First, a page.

Time is closing in on legislators. The constitutional deadline for sine die adjournment is the last Friday in May, which this year May 28. But in the past few years the Legislature has recessed before the deadline to give itself the opportunity to return and override gubernatorial vetoes. Bills sent to the Governor must be signed or vetoed by the Governor within five days or they become law without his signature. But if the legislature adjourns before the five days passes, the governor has 15 days after adjournment to sign or veto the bill. Last year, the Legislature overrode several vetoes, including the state budget.
So, working back from May 28, if legislators follow recent practice — which I think is likely — they would have only this week and next to finish their work. The major broad public policy issues left on the agenda are Medicaid managed care and the state budget for Fiscal Year 2022 that begins July 1. Managed care — contracting out management of the state’s Medicaid program to four private out-of-state insurance companies — is the governor’s proposal, and I think it’s safe to say a majority of the Legislature opposes the plan.
Back on April 20, the House inserted language in Senate Bill 131 by Sen. Jessica Garvin, R-Duncan, and Rep. Marcus McEntire, R-Duncan, that would leave Medicaid managed care with the Oklahoma Health Care Authority, but the Senate has yet to act. It can either accept the House amendments to SB 131 and send the bill to the Governor, reject the amendments and send the bill to conference committee, or do nothing, leaving the Governor’s actions in place. Or the legislative leadership could introduce an entirely new Medicaid proposal in the Joint Committee on Appropriations and Budget. Any legislative action will likely face a veto and attempted override.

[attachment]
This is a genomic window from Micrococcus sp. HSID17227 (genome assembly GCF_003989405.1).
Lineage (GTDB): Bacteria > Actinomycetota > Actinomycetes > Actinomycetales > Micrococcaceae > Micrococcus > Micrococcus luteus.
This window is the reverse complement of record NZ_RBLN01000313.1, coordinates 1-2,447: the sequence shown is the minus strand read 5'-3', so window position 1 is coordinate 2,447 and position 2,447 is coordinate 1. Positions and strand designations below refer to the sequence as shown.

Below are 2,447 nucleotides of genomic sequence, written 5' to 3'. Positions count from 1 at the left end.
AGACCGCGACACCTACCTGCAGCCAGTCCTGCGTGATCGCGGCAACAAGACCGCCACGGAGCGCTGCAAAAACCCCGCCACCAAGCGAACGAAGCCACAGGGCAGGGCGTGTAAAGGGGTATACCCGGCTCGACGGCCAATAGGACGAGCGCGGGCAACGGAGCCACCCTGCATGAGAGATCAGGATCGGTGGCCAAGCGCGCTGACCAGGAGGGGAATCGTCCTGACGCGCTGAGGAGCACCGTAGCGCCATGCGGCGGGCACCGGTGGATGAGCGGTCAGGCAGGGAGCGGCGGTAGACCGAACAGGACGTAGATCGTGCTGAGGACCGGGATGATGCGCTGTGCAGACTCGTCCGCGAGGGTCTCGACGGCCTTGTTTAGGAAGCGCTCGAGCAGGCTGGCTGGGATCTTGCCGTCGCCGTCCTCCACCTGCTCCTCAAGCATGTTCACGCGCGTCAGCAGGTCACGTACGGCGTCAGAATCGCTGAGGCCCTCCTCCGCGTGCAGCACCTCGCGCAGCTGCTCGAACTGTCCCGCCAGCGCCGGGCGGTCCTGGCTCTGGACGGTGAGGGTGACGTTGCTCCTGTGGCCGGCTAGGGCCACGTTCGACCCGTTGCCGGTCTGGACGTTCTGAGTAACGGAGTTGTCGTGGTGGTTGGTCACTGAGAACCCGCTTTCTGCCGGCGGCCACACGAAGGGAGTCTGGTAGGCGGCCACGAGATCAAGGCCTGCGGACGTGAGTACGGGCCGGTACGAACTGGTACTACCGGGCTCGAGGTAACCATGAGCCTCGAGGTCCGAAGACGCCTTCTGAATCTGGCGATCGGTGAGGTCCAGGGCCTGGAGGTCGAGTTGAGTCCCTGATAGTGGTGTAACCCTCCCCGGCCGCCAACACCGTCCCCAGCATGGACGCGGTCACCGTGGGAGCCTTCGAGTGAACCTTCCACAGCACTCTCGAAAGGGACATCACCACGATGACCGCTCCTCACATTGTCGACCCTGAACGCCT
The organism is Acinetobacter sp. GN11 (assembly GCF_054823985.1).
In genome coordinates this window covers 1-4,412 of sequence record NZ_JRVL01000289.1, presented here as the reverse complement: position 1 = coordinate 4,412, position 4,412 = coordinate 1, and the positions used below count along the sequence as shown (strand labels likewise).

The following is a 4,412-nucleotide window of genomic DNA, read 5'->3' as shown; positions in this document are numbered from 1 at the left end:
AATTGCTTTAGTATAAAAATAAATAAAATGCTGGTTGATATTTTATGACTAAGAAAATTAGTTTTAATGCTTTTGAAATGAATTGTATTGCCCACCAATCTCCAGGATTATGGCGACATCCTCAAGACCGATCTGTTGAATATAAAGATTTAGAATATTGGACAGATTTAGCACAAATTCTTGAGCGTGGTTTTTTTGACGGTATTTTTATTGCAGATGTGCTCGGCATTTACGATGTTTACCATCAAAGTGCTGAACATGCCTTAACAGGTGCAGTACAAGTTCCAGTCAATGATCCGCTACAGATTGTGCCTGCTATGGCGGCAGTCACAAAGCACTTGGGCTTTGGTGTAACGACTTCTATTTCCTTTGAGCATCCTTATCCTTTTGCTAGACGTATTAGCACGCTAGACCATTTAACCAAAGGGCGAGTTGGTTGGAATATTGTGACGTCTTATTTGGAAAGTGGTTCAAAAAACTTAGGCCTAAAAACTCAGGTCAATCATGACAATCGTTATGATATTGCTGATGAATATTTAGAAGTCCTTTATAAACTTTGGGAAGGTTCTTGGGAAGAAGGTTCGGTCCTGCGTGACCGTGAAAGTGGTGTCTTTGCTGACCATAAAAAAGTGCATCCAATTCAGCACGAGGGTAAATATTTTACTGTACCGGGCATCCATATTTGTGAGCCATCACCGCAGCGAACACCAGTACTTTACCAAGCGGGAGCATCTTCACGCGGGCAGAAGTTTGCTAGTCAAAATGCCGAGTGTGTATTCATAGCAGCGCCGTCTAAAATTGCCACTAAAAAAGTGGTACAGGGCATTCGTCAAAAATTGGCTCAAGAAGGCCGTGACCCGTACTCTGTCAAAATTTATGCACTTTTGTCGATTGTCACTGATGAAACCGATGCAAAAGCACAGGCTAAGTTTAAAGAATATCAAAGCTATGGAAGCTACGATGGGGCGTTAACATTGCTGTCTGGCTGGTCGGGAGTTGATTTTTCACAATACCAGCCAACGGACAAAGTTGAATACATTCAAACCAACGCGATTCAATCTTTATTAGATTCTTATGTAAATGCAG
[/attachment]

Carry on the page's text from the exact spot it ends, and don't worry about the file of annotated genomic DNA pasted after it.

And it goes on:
On the budget, from all appearances, the House and Senate are near agreement. Preliminary budget numbers were circulated to members early last week. Meetings continue for the purpose of finalizing those numbers. It’s likely the Governor’s staff has been involved in those meetings. One wild card on the budget would be whether the managed care issue leaks over into budget negotiations. Either way, it is reasonable to expect some action on both budget and Medicaid this week.
Although education has not been a front burner issue this year, separate actions by the State School Board and the Multicounty Grand Jury may cause some legislative action before adjournment. There is a bill in the works, SB 229 by Sen. John Michael Montgomery, R-Lawton, and Rep. Kyle Hilbert, R-Bristow, reacting to the State School Board action that gave local and state moneys to charter schools. The multicounty grand jury issued a blistering report last week on its Epic Schools investigation with recommendations for legislative action. I would be surprised to see significant Epic action in the time the Legislature has remaining this session. Charter schools and virtual charter schools will likely be unfinished business for this year.